Keccak divides the message data into 8-bit chunks. If a remainder exists, Keccak realigns that chunk to its least significant bits. Next, Keccak uses a sponge construct as its compression block. It takes 24 rounds of block operations to hash a given message. The block itself renders the hash states as a 5-by-5 array of 64-bit elements, a total of 1600 bits. Within the Keccak compression block is a sequence of five permutation routines (Figure2). The 5-by-5 array is represented by a
[, its column and row indices by variables
j. The bit positions of each array element are referred to by the variable
- The Role of the WAN in Your Hybrid Cloud
- Mid-Market Mayem: Cybercriminals Wreak Havoc Beyond Big Enterprises
- IT and LOB Win When Your Business Adopts Flexible Social Cloud Collaboration Tools
- Developing a User-Centric Secure Mobile Strategy: It's in Reach
The first routine, theta, computes the column parity of a
. It then combines the parity bit with the adjacent columns. The second routine,
rho, rotates each array element, the bitwise rotation following a triangular number sequence (
t). It, however, excludes element a
[0,0] from the rotation.
The next routine,
pi, permutes the 25 elements of a
 according to a fixed pattern. After that is the routine
chi. This one adds the row elements bitwise, thus making the hash state non-linear. The final routine,
iota, combines each array element with a round constant
R. It breaks up any symmetry induced by the other four routines.
Like the other finalists, Keccak is simple and easy to analyze. Thanks to its sponge construct, Keccak can generate hashes of variable bit lengths. The same construct also allows Keccak to serve as a MAC routine or as a stream cipher. As for performance, Keccak is one of the faster candidates, clocking at an average of 12.5 cycles per byte on an Intel Core 2.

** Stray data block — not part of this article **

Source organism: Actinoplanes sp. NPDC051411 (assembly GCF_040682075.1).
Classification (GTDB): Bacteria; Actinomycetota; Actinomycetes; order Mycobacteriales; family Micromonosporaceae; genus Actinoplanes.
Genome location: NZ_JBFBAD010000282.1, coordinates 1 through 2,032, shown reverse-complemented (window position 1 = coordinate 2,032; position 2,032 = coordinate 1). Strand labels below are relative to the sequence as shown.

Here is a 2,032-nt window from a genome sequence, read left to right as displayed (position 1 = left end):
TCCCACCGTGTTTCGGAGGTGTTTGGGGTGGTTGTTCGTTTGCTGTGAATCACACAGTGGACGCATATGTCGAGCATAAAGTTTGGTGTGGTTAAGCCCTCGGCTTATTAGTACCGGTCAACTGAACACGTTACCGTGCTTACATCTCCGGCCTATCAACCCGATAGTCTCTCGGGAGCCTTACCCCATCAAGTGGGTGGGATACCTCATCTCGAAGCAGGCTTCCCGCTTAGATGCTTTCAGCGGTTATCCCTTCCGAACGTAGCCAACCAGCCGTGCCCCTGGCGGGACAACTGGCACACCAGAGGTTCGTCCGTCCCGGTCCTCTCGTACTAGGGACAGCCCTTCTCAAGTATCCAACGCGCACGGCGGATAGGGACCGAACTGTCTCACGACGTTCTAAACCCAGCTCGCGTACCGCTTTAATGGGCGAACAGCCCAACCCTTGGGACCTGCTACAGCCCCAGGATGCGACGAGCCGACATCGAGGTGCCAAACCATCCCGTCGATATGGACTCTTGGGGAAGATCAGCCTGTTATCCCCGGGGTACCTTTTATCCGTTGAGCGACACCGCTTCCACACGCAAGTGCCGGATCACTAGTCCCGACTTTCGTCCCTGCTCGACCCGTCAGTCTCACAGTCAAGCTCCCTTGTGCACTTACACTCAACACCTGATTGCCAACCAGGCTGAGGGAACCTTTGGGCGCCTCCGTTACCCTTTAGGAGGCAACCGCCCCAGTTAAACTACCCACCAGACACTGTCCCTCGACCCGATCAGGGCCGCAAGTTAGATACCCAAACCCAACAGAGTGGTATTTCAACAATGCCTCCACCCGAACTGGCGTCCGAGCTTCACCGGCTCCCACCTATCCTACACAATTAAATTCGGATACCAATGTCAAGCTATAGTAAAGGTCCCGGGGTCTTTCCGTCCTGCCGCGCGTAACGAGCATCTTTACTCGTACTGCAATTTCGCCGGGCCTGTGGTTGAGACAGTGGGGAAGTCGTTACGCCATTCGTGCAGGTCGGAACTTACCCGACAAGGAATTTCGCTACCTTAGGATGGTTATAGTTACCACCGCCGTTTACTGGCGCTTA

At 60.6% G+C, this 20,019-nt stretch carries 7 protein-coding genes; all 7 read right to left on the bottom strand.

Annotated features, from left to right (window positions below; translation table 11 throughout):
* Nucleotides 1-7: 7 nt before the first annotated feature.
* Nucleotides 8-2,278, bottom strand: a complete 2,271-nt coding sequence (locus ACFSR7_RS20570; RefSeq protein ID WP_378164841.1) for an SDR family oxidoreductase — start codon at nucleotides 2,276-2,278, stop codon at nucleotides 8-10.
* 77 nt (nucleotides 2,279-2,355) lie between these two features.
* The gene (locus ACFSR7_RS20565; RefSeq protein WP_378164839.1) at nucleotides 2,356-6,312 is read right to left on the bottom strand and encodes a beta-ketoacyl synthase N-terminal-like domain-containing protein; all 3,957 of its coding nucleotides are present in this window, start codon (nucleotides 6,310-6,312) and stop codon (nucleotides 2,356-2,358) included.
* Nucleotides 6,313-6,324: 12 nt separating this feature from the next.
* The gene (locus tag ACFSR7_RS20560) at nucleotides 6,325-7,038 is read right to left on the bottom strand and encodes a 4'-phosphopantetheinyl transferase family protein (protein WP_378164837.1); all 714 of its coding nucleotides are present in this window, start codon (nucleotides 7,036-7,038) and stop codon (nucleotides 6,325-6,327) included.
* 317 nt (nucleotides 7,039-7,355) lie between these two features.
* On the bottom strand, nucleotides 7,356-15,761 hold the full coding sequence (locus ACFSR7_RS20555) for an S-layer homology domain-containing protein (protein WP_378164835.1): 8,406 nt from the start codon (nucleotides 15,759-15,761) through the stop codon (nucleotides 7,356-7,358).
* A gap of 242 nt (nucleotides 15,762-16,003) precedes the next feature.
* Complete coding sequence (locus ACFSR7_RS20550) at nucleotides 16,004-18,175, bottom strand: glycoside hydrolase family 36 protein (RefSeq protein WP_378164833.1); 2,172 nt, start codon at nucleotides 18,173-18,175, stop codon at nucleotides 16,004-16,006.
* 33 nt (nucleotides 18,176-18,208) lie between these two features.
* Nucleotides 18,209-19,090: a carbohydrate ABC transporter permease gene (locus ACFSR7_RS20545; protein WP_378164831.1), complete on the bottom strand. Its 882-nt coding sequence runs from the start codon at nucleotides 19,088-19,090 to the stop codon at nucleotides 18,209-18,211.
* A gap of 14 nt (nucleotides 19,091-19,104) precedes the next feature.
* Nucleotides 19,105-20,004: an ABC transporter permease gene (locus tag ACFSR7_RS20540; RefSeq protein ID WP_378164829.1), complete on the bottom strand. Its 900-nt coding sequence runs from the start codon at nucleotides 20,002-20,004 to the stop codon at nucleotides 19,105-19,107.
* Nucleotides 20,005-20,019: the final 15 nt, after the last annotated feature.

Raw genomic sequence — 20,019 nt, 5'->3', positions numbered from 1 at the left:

Skein was designed by a team that includes Niels Ferguson, Bruce Schneier, and others. It uses many of the same design concepts from the Threefish block cipher. Like Threefish, Skein processes its message data in chunks. The chunk size is chosen to match the internal hash state and the hash output. Also like Threefish, Skein does not use S-boxes to mix its hash state bits. Instead, it relies on modular additions and exclusive-ors to induce the needed non-linearity.
Figure 3 shows two rounds of an extremely simplified compression block in Skein. First, Skein injects an internal sub-key (
S0) into the message chunks. It mixes the chunks in pairs and sends the mixed pair to a permutation routine (
P). After that, Skein subjects the permuted chunks to a second round of mixes and permutations. Once it has performed the rounds, Skein injects a second sub-key (
S1) into the chunks. The results of that last injection then form the hash output. It takes Skein 72 rounds of mixes and permutations to produce a 256- and 512-bit hash, 80 rounds for a 1024-bit hash.
Skein is a fast routine. It averages about 6.1 cycles per byte on an Intel Core 2 processor. Skein has a simple code structure, one that uses just three primitive operators to generate a hash. It is easy to optimize, easy to port to various system platforms. It can even work within the resource-frugal confines of an embedded system.
Most of all, Skein is able to withstand collision attacks. Its code structure has been analyzed thoroughly by both authors and third-party developers.
Next week, I'll present the final part of this discussion, showing the implementing of these algorithms in code and I'll test them with an eye to comparing them with the current OpenSSL implementation.
José R. C. Cruz is a freelance engineering writer living in North Vancouver, British Columbia. He frequently contributes articles to MacTech and REALStudio Developer. His most recent article for Dr. Dobb's was How to Secure and Authenticate Images Using Watermarks.
Click here to read Part II of this series.